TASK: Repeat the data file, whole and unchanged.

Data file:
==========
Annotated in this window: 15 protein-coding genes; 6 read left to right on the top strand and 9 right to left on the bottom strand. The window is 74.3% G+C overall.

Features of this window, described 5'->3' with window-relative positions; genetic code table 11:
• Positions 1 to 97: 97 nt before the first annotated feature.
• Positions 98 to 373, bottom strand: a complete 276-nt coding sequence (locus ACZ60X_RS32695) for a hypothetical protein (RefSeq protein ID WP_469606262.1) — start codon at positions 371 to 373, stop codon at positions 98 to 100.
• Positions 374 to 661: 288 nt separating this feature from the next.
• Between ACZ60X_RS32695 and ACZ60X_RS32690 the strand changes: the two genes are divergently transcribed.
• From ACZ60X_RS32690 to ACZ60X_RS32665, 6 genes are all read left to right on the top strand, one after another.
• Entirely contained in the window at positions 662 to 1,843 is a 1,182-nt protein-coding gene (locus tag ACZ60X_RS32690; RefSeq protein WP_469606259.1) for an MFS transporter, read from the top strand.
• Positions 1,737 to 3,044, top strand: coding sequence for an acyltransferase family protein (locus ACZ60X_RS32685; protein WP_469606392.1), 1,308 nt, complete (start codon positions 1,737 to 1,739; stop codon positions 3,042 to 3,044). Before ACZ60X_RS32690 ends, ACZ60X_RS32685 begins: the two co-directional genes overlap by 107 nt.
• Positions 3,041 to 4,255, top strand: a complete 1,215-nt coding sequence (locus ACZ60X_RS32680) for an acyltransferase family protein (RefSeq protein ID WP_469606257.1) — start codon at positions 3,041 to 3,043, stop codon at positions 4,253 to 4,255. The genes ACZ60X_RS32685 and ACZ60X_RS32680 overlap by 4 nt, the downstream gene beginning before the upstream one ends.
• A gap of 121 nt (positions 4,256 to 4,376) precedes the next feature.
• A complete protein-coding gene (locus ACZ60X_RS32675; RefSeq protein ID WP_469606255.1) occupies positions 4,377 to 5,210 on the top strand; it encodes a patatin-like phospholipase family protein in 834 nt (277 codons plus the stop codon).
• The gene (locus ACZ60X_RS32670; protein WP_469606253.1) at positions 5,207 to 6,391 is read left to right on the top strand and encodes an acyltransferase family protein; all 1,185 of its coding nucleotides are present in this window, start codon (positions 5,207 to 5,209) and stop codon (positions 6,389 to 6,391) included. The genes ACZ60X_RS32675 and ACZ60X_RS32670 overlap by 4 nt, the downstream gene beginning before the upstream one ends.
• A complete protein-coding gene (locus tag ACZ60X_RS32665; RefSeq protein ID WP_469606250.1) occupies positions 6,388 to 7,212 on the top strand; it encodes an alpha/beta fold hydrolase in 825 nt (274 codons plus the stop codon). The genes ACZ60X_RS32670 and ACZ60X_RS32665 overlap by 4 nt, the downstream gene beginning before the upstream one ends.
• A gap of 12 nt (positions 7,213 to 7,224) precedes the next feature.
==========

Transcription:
Annotated in this window: 15 protein-coding genes; 6 read left to right on the top strand and 9 right to left on the bottom strand. The window is 74.3% G+C overall.

Features of this window, described 5'->3' with window-relative positions; genetic code table 11:
• Positions 1 to 97: 97 nt before the first annotated feature.
• Positions 98 to 373, bottom strand: a complete 276-nt coding sequence (locus ACZ60X_RS32695) for a hypothetical protein (RefSeq protein ID WP_469606262.1) — start codon at positions 371 to 373, stop codon at positions 98 to 100.
• Positions 374 to 661: 288 nt separating this feature from the next.
• Between ACZ60X_RS32695 and ACZ60X_RS32690 the strand changes: the two genes are divergently transcribed.
• From ACZ60X_RS32690 to ACZ60X_RS32665, 6 genes are all read left to right on the top strand, one after another.
• Entirely contained in the window at positions 662 to 1,843 is a 1,182-nt protein-coding gene (locus tag ACZ60X_RS32690; RefSeq protein WP_469606259.1) for an MFS transporter, read from the top strand.
• Positions 1,737 to 3,044, top strand: coding sequence for an acyltransferase family protein (locus ACZ60X_RS32685; protein WP_469606392.1), 1,308 nt, complete (start codon positions 1,737 to 1,739; stop codon positions 3,042 to 3,044). Before ACZ60X_RS32690 ends, ACZ60X_RS32685 begins: the two co-directional genes overlap by 107 nt.
• Positions 3,041 to 4,255, top strand: a complete 1,215-nt coding sequence (locus ACZ60X_RS32680) for an acyltransferase family protein (RefSeq protein ID WP_469606257.1) — start codon at positions 3,041 to 3,043, stop codon at positions 4,253 to 4,255. The genes ACZ60X_RS32685 and ACZ60X_RS32680 overlap by 4 nt, the downstream gene beginning before the upstream one ends.
• A gap of 121 nt (positions 4,256 to 4,376) precedes the next feature.
• A complete protein-coding gene (locus ACZ60X_RS32675; RefSeq protein ID WP_469606255.1) occupies positions 4,377 to 5,210 on the top strand; it encodes a patatin-like phospholipase family protein in 834 nt (277 codons plus the stop codon).
• The gene (locus ACZ60X_RS32670; protein WP_469606253.1) at positions 5,207 to 6,391 is read left to right on the top strand and encodes an acyltransferase family protein; all 1,185 of its coding nucleotides are present in this window, start codon (positions 5,207 to 5,209) and stop codon (positions 6,389 to 6,391) included. The genes ACZ60X_RS32675 and ACZ60X_RS32670 overlap by 4 nt, the downstream gene beginning before the upstream one ends.
• A complete protein-coding gene (locus tag ACZ60X_RS32665; RefSeq protein ID WP_469606250.1) occupies positions 6,388 to 7,212 on the top strand; it encodes an alpha/beta fold hydrolase in 825 nt (274 codons plus the stop codon). The genes ACZ60X_RS32670 and ACZ60X_RS32665 overlap by 4 nt, the downstream gene beginning before the upstream one ends.
• A gap of 12 nt (positions 7,213 to 7,224) precedes the next feature.